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Interview with Sylvia Stewart

 

Today our interview guest is Sylvia Stewart. She and her husband were missionaries in Malawi, Africa for many years, and her first novel, Kondi’s Quest, the story of a young Malawian girl, was published last year. 

When did you decide you wanted to write?

 I’ve been interested in writing ever since I can remember.  The first writing effort that I remember was in the sixth grade – a poem about a lisping pig.  (He had to lisp to make it rhyme right.)  I formally started writing in my 30’s.  The first short article I sent out was bought immediately and I thought, “This is a cinch!”  Since then I’ve learned that it isn’t always a cinch. I’ve been published in magazines, on-line magazines and websites.  My book, KONDI’S QUEST, was published last August.

Do you enjoy reading?

 I read for a couple hours each evening – after the day’s chores are finished and I can relax.  I prefer fiction, but occasionally read a non-fiction book – mostly writing craft books.  I love a good story, but pure romance is a bit bland for me, so I prefer a bit of suspense to spice things up.

Do you think it’s important for writers to read?

For an author, reading is essential.  I’ve absorbed a lot about sentence structure and story structure just by reading stories that others have written.  My mother read to me before I could read, and I did the same for my own children.  Reading helps you pattern the tales you want to tell.

What are your favorite genres?

My favorite genre would be romantic suspense, I suppose.  Historical romance is great.  I enjoy a good western, too, providing that the language is clean.  I have several collections of novels by English authors that I re-read on a regular basis.  Fantasy and allegorical stories seem like too much work at the end of a busy day.

 Which authors do you enjoy most?

Miss Read, James Herriot, D.E. Stevenson and Mary Stewart are great English fiction writers.  Mary Stewart’s suspense novels are so well-written.  I’d LOVE to write as fascinatingly as she does.  Louis L’Amour portrays life in the American west with accuracy and intrigue.  John Grisham’s “lawyer” novels are well-written, but I often finish his stories feeling a bit depressed.  Mary Higgins Clark’s novels are almost too scary for me.  In Christian fiction, Francine Rivers, Angela Elwell Hunt and Karen Kingsbury all write great stories with an inspirational depth.  And I loved Lynnette Bonner’s debut book, ROCKY MOUNTAIN OASIS, with its assurance of God’s love for those who feel unlovely and unloved.

Can you tell us what you believe has had the greatest influence on your writing?

My faith in a loving God permeates everything I write.  He is the strongest influence in every story, article, devotional and novel.  Without understanding His love and claiming His Son’s sacrifice on Calvary to cleanse me from sin, I wouldn’t have much to offer anyone.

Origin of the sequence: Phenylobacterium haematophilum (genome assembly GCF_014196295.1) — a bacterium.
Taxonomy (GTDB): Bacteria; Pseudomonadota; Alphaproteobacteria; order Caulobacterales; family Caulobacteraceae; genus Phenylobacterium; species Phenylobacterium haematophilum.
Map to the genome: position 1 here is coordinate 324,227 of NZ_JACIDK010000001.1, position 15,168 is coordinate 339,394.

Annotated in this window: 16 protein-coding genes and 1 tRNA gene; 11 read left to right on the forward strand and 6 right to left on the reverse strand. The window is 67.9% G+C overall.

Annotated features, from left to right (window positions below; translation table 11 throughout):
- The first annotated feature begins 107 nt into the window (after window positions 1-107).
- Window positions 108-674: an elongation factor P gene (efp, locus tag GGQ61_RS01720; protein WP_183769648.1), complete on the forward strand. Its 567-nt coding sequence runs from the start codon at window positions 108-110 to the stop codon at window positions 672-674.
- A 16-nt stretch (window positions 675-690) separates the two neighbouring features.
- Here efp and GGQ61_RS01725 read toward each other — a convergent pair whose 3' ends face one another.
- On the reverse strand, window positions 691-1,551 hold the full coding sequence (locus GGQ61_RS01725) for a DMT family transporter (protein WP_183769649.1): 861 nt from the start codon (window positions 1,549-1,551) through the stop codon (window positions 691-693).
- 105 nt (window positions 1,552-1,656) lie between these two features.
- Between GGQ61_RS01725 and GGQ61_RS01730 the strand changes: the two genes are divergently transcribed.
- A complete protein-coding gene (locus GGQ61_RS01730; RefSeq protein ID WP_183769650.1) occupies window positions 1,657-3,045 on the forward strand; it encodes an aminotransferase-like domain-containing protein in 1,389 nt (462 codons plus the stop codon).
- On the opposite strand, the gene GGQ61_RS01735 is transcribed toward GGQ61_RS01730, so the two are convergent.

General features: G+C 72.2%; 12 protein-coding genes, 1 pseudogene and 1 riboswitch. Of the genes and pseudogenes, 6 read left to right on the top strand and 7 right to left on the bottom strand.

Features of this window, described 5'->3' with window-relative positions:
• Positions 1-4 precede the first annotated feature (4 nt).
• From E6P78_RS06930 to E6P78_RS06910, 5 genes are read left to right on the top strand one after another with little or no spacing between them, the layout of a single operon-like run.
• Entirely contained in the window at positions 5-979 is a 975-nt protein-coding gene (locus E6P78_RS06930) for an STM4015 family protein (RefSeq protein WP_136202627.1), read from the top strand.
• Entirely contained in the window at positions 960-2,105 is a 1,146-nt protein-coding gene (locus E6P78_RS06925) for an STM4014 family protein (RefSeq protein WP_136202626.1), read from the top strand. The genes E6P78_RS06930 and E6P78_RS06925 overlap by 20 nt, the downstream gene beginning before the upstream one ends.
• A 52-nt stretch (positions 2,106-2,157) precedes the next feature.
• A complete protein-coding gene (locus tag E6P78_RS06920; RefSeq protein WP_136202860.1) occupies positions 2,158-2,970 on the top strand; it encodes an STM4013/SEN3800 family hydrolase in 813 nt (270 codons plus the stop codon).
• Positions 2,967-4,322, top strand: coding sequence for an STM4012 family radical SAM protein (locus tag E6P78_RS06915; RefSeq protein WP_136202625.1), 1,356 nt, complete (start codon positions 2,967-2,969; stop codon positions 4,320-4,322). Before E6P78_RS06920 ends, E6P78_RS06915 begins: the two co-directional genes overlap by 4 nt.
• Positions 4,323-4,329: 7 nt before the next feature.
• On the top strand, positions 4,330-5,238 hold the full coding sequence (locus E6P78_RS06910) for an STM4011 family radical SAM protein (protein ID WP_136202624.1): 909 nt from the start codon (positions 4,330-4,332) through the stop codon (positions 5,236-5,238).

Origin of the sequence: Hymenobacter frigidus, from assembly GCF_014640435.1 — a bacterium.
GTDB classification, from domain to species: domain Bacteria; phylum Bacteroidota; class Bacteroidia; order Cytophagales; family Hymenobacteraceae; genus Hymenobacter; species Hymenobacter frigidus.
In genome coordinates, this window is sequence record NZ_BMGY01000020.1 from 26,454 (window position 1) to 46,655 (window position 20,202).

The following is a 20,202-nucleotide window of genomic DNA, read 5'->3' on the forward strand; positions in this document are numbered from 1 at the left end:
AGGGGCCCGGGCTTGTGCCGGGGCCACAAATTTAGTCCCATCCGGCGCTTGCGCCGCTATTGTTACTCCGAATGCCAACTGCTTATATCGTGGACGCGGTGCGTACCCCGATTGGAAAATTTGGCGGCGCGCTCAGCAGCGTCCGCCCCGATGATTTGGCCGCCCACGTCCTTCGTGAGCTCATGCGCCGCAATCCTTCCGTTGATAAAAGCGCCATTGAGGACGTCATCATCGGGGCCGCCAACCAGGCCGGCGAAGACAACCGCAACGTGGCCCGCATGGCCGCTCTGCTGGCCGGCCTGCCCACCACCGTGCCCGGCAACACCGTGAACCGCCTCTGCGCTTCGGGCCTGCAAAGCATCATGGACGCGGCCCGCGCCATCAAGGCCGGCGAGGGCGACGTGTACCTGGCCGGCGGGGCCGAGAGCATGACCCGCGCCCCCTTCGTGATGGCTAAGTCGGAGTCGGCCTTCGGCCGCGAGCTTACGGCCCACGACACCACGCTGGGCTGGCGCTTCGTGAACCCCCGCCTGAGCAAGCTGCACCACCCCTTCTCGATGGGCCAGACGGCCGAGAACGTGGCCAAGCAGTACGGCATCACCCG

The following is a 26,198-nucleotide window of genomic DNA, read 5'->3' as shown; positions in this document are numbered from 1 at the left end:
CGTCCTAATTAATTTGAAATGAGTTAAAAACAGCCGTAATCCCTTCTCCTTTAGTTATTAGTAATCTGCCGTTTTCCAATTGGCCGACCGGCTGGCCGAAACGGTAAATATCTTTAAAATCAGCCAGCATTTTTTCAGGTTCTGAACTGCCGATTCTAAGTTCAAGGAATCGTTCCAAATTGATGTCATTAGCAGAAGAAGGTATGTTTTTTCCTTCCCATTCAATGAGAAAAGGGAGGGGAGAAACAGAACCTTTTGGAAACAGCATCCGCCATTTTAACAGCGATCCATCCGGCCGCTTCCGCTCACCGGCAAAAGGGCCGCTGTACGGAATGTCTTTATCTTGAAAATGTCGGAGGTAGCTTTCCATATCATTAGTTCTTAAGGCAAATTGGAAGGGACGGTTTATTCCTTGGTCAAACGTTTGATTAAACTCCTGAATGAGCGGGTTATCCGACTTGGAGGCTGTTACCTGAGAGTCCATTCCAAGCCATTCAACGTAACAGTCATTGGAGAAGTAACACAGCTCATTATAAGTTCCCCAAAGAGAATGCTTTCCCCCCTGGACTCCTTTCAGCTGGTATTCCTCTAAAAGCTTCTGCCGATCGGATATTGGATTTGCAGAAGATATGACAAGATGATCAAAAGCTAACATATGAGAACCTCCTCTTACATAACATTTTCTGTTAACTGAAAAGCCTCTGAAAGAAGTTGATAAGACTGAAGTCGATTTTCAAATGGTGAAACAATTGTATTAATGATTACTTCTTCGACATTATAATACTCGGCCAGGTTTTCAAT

Also, I was fortunate to having a very special writing instructor and mentor.  Marjorie Stewart taught English and Creative Writing at Northwest College for many years.  She and the members of my critique groups have been special blessings in my life and have enhanced the quality of my writing a great deal.  As I used to tell my Writing Better English students in Ethiopia, “Good writing is re-writing.”  These ladies have helped me take a poor rough draft and make it shine.

Would you give us some background on your novel, i.e., what prompted you to write that particular story?

I lived and worked in Malawi, East Africa for 21 years.  We spent another 11 years working in Ethiopia and traveled through Kenya, Tanzania and South Africa rather extensively.  The plight of the children of Africa always tugged at my heart.  Because a high percentage of African children die before the age of five from malaria, cholera and dysentery, small children may be poorly clothed and under-fed.  I wanted to leave a small legacy of story for all African children.

Then, during the twenty-four years it took me to finish and publish this book, my own grandchildren began arriving.  What a blessing to be able to share with them, through story, the Africa I love!

How did you prepare to write the story? Did you do any special research?

I did no research for KONDI’S QUEST.  I was so blessed to have lived there and I resorted to memory to write this book.  As they say, “Write what you know.”  So the setting and Malawian culture was printed on my heart.  I knew their people and spoke their language, Chichewa; I had eaten their food and traveled their roads.  It was almost like going home again to write about Malawi, The Warm Heart of Africa.